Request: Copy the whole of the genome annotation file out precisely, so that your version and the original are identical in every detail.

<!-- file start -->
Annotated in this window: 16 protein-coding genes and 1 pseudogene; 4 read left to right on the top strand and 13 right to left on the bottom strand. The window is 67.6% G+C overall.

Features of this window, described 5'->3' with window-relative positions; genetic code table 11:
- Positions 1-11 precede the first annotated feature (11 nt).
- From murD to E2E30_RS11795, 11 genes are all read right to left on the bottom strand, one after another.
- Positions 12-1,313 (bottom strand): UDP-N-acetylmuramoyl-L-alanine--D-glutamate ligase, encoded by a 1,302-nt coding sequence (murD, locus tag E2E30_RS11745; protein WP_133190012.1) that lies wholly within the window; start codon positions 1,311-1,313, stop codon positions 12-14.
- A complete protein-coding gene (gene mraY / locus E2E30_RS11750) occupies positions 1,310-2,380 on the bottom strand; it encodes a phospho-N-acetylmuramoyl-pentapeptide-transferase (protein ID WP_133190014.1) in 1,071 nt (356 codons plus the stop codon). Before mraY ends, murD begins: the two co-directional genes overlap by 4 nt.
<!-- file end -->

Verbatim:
Annotated in this window: 16 protein-coding genes and 1 pseudogene; 4 read left to right on the top strand and 13 right to left on the bottom strand. The window is 67.6% G+C overall.

Features of this window, described 5'->3' with window-relative positions; genetic code table 11:
- Positions 1-11 precede the first annotated feature (11 nt).
- From murD to E2E30_RS11795, 11 genes are all read right to left on the bottom strand, one after another.
- Positions 12-1,313 (bottom strand): UDP-N-acetylmuramoyl-L-alanine--D-glutamate ligase, encoded by a 1,302-nt coding sequence (murD, locus tag E2E30_RS11745; protein WP_133190012.1) that lies wholly within the window; start codon positions 1,311-1,313, stop codon positions 12-14.
- A complete protein-coding gene (gene mraY / locus E2E30_RS11750) occupies positions 1,310-2,380 on the bottom strand; it encodes a phospho-N-acetylmuramoyl-pentapeptide-transferase (protein ID WP_133190014.1) in 1,071 nt (356 codons plus the stop codon). Before mraY ends, murD begins: the two co-directional genes overlap by 4 nt.